It’s imperative that modern audiences view this film knowing that it was produced and released exclusively for a European audience. It wasn’t until Leigh became a major box office draw that the US decided to release this picture for American audiences. I’m addressing this now because British films of the ’30s have a very different feel than Hollywood’s. There is less emphasis on spectacle; there is more emphasis on intimacy. Scenes are either played smaller and quieter or bigger and louder. If you’re unaccustomed to British cinema, this can be quite an adjustment. (Indeed, the initial American review in 1940 liked the stars but found the film too British to enjoy.) I actually think it’s not as foreign as some others I’ve seen. If you sit down and watch the whole picture, there’s much to enjoy.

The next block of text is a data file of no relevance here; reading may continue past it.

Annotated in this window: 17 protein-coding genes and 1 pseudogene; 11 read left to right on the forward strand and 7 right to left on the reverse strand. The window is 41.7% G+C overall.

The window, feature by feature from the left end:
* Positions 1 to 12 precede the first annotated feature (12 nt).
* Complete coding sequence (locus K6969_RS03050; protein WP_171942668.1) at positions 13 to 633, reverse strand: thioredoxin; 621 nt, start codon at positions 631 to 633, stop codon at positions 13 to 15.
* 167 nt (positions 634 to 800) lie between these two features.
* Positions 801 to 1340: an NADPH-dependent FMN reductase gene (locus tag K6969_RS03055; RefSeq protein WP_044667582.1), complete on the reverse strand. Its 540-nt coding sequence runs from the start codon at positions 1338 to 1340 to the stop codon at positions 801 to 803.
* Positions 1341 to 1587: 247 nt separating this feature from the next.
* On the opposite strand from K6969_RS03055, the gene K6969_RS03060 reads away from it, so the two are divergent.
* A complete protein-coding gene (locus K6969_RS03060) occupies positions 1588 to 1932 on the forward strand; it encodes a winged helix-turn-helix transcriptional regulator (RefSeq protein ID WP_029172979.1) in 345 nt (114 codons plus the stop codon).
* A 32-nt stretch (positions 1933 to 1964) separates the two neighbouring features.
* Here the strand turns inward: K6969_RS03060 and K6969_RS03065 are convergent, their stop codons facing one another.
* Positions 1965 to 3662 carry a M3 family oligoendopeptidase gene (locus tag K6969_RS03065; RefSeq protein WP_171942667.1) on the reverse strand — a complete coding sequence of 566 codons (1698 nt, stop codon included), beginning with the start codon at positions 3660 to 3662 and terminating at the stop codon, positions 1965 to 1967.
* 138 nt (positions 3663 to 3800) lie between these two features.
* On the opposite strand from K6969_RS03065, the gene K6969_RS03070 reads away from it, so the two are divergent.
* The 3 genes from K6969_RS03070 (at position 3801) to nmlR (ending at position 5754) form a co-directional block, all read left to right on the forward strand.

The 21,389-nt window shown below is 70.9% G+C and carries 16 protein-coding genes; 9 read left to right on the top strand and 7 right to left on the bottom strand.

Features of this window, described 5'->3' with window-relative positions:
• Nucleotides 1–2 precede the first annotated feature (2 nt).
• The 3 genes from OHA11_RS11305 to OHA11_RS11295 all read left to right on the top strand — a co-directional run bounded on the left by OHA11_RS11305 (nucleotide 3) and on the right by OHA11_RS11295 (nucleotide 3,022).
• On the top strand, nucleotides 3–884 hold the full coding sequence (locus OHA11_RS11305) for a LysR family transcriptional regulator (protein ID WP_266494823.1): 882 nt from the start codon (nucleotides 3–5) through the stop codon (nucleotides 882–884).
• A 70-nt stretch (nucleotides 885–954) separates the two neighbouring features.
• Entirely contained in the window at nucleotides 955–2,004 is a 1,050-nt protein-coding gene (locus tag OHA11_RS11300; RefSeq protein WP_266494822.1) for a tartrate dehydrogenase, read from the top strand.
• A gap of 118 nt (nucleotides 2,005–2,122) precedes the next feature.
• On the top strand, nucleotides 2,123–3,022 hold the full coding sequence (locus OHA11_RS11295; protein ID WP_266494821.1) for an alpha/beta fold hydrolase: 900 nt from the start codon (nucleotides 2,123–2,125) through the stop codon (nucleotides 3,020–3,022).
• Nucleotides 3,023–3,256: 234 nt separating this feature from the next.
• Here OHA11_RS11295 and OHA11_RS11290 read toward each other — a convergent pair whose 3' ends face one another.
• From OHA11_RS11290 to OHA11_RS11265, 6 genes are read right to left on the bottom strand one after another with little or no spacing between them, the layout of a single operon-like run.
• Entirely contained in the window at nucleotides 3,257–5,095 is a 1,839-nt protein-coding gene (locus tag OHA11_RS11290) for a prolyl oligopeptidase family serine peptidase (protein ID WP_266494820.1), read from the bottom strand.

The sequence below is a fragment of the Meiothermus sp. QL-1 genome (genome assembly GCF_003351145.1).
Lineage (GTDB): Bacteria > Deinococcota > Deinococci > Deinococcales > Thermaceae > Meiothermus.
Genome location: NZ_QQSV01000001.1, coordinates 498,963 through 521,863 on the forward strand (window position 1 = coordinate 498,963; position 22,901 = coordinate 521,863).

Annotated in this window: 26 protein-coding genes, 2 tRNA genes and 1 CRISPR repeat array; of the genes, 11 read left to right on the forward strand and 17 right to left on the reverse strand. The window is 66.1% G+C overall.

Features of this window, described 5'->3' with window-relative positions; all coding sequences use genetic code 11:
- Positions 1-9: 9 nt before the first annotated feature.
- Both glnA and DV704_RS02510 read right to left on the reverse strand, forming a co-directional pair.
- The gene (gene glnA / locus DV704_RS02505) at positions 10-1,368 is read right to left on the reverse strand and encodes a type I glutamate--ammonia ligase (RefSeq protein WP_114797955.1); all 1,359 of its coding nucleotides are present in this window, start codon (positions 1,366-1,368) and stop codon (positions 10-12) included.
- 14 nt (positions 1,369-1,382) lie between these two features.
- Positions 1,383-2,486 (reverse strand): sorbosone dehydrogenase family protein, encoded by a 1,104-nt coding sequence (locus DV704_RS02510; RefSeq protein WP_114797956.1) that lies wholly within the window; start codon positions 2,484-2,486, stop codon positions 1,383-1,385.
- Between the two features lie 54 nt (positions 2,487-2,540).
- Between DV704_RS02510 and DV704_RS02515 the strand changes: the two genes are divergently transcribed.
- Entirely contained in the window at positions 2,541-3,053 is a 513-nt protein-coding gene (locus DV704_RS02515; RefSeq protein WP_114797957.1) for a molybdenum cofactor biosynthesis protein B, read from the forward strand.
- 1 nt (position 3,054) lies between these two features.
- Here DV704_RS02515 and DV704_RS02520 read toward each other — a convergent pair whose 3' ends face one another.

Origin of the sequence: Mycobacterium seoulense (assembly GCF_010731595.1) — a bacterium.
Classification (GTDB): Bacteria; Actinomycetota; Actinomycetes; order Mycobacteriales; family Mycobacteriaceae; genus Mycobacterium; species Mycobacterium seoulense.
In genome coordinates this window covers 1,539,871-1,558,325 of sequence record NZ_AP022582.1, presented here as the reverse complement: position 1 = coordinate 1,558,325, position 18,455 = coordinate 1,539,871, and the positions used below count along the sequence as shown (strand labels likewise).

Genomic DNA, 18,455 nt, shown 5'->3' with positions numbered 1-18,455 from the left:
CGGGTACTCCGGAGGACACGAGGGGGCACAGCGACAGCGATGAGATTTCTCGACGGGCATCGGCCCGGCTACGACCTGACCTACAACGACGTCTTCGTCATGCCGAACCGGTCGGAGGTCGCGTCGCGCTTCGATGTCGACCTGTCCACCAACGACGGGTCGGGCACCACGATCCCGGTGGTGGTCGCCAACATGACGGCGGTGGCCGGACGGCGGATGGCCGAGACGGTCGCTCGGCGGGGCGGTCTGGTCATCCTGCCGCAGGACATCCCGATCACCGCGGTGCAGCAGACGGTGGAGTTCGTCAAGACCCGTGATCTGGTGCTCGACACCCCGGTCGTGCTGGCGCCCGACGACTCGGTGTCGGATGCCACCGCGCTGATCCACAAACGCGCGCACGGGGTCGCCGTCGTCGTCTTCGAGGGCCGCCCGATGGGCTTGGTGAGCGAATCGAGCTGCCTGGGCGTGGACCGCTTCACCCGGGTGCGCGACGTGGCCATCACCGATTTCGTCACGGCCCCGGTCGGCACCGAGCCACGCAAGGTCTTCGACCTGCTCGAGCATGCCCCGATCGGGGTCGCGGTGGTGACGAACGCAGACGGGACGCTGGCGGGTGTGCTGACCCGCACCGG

I know there are Laughton fans out there, and Harrison fans too. But the primary reason modern viewers will watch this film is Vivien Leigh. She’s absolutely stunning. Behind her small frame and dainty presence lies a fire, and though hindsight is 20/20, this film shows her as a force to be reckoned with. Leigh often found her beauty a handicap, but the truth is her talent matches her beauty toe-to-toe, not competing with each other, but rather, working together.